It’s still a scourge on the Central Coast and a menace just about everywhere else.
Methamphetamine use, abuse and sales remain a major drain on local law enforcement and for our court system.
The arrest of several people in a quiet Santa Maria neighborhood over this past weekend is drawing attention to the problem of meth-houses in our communities.
Santa Maria Police raided this home in the Sunrise area of the city over the weekend and arrested several people on various drug related charges involving the possession and sale of methamphetamine, including the owner of the house.
Central Coast News spoke with a woman who came to the front door who was inside the house Saturday afternoon and described what she called an unnecessary display of police force during the raid.
“We knew they had to be police, who shows up at your front door with guns pulled, its not a natural thing”, the woman said, “I thought it was Probation, the front door was wide open, if they would have just come and talk to us we have just let them in, nobody was going to run you can't even jump our fence.”
Central Coast News spoke with several neighbors, many of whom told us off camera they would see cars, motorcycles and people coming and going from the home at all hours of the day and night.
“This is a great neighborhood, we built this house, been here 26 years”, said homeowner Tim Domingues, “there are some renters, but they've all been good neighbors so far.”
“The problem with meth hasn't gone away, it’s worse than ever I would suggest to you”, says Santa Barbara County Superior Court Judge Rogelio Flores is on the bench in Santa Maria and has presided over Drug Court.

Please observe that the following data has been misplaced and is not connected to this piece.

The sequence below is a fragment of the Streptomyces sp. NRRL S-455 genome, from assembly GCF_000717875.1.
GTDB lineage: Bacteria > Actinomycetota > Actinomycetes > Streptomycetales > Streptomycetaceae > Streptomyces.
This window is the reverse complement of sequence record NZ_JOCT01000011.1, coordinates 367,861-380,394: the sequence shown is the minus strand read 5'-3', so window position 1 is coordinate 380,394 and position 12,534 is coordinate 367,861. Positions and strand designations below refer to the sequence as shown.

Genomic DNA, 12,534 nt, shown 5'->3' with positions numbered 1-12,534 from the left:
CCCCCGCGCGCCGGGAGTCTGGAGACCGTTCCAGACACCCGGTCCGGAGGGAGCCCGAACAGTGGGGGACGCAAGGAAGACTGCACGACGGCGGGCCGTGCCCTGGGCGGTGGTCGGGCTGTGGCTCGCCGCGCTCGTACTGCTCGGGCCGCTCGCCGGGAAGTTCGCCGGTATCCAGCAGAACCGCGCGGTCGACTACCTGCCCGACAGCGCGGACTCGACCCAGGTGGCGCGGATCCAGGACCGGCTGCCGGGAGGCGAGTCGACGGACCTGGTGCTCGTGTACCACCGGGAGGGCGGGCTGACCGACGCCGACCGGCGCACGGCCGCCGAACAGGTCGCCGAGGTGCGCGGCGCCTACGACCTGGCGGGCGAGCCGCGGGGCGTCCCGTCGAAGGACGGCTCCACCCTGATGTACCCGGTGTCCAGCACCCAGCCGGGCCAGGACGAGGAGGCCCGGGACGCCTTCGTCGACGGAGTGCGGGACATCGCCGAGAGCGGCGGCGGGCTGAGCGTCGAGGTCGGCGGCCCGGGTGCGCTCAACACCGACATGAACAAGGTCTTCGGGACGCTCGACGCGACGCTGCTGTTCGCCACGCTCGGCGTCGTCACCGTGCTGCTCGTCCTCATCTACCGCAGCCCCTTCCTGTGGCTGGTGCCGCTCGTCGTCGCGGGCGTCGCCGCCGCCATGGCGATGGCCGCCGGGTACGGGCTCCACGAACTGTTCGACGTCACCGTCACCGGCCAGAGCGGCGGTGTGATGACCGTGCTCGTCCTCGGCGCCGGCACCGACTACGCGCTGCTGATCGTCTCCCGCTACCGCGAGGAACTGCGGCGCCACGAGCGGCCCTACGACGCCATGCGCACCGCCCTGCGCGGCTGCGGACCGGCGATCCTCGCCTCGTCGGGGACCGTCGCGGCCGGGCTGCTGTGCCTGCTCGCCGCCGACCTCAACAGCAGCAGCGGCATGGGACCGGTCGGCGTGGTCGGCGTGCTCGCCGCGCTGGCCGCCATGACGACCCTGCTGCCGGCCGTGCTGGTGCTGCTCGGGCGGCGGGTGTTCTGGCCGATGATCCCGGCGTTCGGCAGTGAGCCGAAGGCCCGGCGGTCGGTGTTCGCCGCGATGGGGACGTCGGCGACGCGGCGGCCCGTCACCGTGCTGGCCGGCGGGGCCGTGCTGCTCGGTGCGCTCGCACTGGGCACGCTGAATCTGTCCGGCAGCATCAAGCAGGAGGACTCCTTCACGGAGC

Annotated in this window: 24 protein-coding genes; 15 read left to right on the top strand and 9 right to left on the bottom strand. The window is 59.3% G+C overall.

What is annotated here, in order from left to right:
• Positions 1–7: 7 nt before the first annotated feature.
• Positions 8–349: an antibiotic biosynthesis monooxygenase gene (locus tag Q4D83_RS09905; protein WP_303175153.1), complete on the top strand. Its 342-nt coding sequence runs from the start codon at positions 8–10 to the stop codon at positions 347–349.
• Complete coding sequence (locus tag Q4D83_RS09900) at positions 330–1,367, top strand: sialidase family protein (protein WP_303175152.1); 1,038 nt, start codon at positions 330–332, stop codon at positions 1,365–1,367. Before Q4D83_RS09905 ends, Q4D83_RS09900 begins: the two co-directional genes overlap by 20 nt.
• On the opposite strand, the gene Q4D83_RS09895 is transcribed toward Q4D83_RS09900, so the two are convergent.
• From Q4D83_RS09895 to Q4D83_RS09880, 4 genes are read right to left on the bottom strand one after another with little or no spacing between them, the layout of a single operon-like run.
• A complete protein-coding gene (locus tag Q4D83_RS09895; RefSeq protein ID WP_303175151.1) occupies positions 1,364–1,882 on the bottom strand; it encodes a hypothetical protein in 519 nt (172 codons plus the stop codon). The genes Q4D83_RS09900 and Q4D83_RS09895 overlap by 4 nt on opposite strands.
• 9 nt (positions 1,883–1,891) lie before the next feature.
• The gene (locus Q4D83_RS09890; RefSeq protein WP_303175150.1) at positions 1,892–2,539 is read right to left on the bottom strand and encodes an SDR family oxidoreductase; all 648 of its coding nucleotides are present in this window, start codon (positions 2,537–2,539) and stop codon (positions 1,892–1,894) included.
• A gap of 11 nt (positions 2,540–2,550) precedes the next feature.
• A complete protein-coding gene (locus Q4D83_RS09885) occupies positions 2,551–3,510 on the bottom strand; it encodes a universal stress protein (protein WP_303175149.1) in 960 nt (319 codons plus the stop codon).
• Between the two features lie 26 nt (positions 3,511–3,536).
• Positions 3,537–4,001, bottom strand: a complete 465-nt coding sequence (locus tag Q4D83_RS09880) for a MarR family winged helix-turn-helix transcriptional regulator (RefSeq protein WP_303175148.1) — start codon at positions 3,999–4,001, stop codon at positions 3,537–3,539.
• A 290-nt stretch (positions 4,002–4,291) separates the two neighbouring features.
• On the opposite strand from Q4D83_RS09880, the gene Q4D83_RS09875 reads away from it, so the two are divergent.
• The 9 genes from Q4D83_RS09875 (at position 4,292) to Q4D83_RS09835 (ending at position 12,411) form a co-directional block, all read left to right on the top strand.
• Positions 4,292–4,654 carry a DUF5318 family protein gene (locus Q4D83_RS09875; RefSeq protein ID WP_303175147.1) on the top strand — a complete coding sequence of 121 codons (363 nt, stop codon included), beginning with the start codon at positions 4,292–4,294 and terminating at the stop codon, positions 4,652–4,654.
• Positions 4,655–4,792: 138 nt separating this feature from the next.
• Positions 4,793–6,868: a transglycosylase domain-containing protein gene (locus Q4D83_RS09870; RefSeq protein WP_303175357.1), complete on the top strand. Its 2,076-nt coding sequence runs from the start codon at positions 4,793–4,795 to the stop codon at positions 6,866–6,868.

“I've talked to some business people in Santa Maria and they say they cannot get people to pass a drug test, that's pretty tough”, Judge Flores says, “so they test for drugs at the front end, people know they are testing but they can't stop using.”
Judge Flores is a strong advocate for drug treatment especially when it comes to methamphetamine addiction.
“Absolutely, that’s the only thing that does work”, Judge Flores says, “you can put a meth addict in custody for a long period of time, they’re going to come out and they are still going to be addicted to meth, and the addiction never goes away.”
“What we do when we treat people is learning how to deal with the addiction”, Judge Flores says, “how to deal with the triggers that get people to use.”
Judge Flores says he's not surprised to see homeowners work with law enforcement to take back their neighborhoods from the drug scourge.
“It affects every strata of society, it affects property values in Santa Maria, it affects how much people are willing to pay for homes in Santa Maria”, Judge Flores says, “I would suggest meth abuse has affected property values by 20 percent, can you imagine how many hundreds of millions of dollars we're talking about in a community like this?”
“So what’s it worth to the community to work with courts, and law enforcement and first responders and churches and schools to stand up and say, you know that’s enough”, Judge Flores says, “Santa Maria is an All-America city unfortunately we have some all-American problems and one of those is methamphetamine abuse.”